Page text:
Three wrecker companies came to the Thursday meeting of the Chattanooga Beer/Wrecker Board to once again deliberate the rules that govern which company is called to clear a wreck. The ordinance, that is meant to distribute the work fairly, creates confusion and differences in interpretation.
The city maintains a list of qualified towing and recovery businesses which are assigned work on a rotating basis and is administered by the 911 dispatch center and approved by Chattanooga Police Officer John Collins.
If a contract is registered with the city for a preferred towing company, the driver of the vehicle involved is suppose to tell the officer at the scene of the wreck which towing company to use. If no company is specified, the work will be assigned according to the next company on the rotation list.
The latest dispute was caused by a wreck on I-24 on Dec. 14 that involved a truck that had overturned near the Moore Road exit. At this incident, the driver did not know the towing and recovery company to ask for. The largest marking on the truck was “Burris Trucking,” and small letters identified “Ryder Trucking.” The officer at the scene told the dispatcher the truck’s owner was Burris and, having been given no preference of a towing company, the next one on the rotation list was dispatched. It was later discovered that the truck was owned by Ryder but leased by Burris.
Shannon Yates, representing Doug Yates Towing and Recovery, said his firm received the call concerning the wreck at 4 a.m. from the dispatcher. A few minutes after that, while en route to the scene, he received a call from Ryder about the wreck since they have a contract with his company. He notified the officer at the scene that they were working a contract call. The city maintains this was recorded as a rotation call. Shannon Yates and Doug Yates asked the Wrecker Board members to change the classification so they would still be next up on the rotation list.
In doing so, Shannon Yates said his company had followed the procedure laid out in the ordinance and just asked for it to be enforced.
Assistant City Attorney Keith Reisman explained that for the current system to work a driver must request a towing company to use and that if it is not done, the wreck will be considered a rotation call. He also said that if a call is disputed after a wrecker has been dispatched, a truck would not be turned back.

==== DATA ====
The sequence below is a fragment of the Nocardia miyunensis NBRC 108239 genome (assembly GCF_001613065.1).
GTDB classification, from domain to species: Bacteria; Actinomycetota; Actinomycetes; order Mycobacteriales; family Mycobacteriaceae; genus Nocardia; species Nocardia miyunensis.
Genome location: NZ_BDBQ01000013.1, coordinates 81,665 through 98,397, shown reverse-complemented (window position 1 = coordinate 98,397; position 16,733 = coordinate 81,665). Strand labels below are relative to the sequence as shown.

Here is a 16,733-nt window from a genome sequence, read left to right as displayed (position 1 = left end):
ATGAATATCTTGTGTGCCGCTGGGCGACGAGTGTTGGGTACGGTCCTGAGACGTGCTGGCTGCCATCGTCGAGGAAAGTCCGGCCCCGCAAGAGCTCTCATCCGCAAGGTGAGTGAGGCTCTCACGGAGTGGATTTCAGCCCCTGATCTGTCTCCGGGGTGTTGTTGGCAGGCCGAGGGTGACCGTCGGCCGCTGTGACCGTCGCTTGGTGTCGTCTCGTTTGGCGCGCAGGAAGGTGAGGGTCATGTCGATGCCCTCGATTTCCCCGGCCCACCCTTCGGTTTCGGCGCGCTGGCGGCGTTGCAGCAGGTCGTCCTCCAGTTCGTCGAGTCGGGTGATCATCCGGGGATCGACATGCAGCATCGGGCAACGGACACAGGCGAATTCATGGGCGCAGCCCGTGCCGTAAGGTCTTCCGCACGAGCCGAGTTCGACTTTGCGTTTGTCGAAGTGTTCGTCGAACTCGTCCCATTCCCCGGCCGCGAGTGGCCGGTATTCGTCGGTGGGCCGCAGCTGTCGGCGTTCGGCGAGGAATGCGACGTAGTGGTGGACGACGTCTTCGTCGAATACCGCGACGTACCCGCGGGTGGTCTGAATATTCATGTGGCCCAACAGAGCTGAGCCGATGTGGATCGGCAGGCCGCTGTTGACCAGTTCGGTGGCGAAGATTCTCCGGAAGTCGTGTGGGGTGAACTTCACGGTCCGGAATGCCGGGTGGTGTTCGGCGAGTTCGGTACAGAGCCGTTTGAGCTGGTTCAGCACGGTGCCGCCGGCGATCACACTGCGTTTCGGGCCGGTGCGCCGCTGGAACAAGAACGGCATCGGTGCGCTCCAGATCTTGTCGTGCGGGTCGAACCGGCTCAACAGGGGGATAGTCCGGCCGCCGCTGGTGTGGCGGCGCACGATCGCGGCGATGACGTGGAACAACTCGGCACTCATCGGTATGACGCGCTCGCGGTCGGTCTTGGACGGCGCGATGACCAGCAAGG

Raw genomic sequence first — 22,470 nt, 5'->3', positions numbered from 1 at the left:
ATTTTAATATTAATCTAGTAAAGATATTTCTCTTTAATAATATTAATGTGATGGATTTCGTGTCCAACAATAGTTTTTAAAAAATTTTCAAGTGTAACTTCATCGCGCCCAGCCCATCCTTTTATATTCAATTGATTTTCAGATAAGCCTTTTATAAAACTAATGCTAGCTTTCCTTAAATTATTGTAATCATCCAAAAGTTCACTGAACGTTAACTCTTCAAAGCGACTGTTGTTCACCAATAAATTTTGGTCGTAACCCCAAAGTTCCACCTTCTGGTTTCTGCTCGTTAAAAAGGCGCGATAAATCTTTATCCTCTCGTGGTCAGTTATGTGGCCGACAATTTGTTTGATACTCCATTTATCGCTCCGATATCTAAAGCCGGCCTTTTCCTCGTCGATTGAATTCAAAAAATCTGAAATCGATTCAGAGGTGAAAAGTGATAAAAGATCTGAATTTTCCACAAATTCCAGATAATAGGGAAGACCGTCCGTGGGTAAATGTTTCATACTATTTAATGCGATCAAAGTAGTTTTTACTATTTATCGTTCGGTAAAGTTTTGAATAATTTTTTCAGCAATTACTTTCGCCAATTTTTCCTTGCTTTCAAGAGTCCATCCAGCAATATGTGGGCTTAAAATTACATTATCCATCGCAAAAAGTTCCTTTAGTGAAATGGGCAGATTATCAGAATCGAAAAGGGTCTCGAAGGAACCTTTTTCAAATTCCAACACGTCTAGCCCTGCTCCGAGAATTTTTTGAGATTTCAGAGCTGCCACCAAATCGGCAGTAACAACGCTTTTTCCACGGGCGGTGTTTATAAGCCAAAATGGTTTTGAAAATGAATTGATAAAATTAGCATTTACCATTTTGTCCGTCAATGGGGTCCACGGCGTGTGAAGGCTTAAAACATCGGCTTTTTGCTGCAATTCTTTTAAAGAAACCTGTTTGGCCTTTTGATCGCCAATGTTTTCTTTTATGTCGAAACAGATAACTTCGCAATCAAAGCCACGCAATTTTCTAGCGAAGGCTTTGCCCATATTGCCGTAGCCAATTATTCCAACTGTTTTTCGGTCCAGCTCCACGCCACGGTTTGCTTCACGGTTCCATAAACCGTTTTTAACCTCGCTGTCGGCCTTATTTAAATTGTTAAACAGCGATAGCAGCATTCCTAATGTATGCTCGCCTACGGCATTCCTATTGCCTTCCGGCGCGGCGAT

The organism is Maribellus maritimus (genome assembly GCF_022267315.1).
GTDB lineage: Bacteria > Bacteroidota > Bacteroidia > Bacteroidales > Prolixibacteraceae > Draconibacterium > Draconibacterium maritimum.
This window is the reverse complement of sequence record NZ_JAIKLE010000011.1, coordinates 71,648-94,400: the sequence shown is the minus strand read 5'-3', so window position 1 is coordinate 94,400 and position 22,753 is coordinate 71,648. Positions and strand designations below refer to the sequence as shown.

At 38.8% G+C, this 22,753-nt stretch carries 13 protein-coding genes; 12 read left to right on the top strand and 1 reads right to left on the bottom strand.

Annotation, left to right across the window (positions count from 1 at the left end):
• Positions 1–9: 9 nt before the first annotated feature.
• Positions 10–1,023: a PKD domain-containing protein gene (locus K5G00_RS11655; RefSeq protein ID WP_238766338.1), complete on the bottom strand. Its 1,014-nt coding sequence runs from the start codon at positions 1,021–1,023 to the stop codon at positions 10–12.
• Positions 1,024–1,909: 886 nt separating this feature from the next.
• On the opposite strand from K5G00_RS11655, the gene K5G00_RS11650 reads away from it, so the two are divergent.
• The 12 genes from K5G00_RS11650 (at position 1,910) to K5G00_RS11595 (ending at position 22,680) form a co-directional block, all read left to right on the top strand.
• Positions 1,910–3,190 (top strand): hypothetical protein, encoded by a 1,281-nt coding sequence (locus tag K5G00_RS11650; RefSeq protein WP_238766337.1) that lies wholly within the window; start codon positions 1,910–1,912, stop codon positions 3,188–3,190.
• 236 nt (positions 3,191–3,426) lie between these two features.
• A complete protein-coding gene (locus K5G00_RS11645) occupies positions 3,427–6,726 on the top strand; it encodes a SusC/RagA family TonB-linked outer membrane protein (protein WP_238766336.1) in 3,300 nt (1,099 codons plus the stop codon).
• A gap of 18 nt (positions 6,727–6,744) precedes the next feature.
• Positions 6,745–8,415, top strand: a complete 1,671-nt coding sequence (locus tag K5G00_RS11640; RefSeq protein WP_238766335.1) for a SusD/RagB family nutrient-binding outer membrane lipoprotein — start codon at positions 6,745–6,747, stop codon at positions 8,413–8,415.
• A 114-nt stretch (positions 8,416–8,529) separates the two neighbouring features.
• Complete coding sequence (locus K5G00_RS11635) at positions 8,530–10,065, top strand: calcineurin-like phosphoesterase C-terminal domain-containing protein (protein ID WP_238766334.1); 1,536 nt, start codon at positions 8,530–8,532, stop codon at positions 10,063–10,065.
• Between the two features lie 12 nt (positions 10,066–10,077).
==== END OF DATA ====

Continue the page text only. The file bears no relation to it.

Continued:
Officer Collins told the board that the priorities of handling a wreck is first the condition of the driver and other people involved. The officer then must tell the dispatcher what services are needed, such as a recovery vehicle, fire equipment or medical assistance. This is all done in a manner designed to get the interstate back open as quickly as possible. And, he noted that recently the rotation list has become a “hot topic.”
Eric Yates from Guy Yates Towing Company spoke in support of the decision to consider that wreck a rotation call, and attorney Neil Campbell representing Monteagle Towing agreed. Additionally, he asked for the Chattanooga City Council to get involved in the discussions about the wrecker ordinance.
Shannon Yates, attempting to further explain his position, prompted Police Officer Mark Haskins to warn him the meeting needs to be orderly or that he would be asked to leave.
Board member Kevin McKenna disagreed with Shannon Yates that the officer had made a mistake. “The city did it all the way they were supposed to,” said Mr. McKenna.
Board member Phillip Sallee made the motion, based on evidence presented, that this job be considered a district rotation tow, not a contract tow. The motion passed with only board member Ed Townson voting no.
The competition for business is driven by the fact that each wreck has the potential of earning $6,000-$10,000 for the towing company, according to Eric Yates. When a trucking company contracts with a towing company, a different price is negotiated.
Attorney Reisman told Shannon Yates that even though the disputed wreck will continue to be classified as a rotation call, the company can still charge Ryder the discounted amount.
In other business, the wrecker board unanimously approved issuing a license to S&H Towing located at 5327 Highway 58. The company has been in business for many years. The location has recently been annexed into Chattanooga and owner Lesley Cantrell applied for the license in order to be put on the city’s rotation list.
Functioning as the Beer Board, a beer permit application was made from Charlie Lumas for a new restaurant at 313 Manufacturers Road Suite 119. The company will be doing business as Elemental.
This hearing was the fourth time the company had appeared on the board’s agenda, but the license was unable to be voted on because the building is still under construction and the health department has not yet made a final approval. The application was postponed until the next meeting of the Beer Board on Feb. 7. Chairman James Hobbs told Mr. Lumas the restaurant could open before then without selling beer.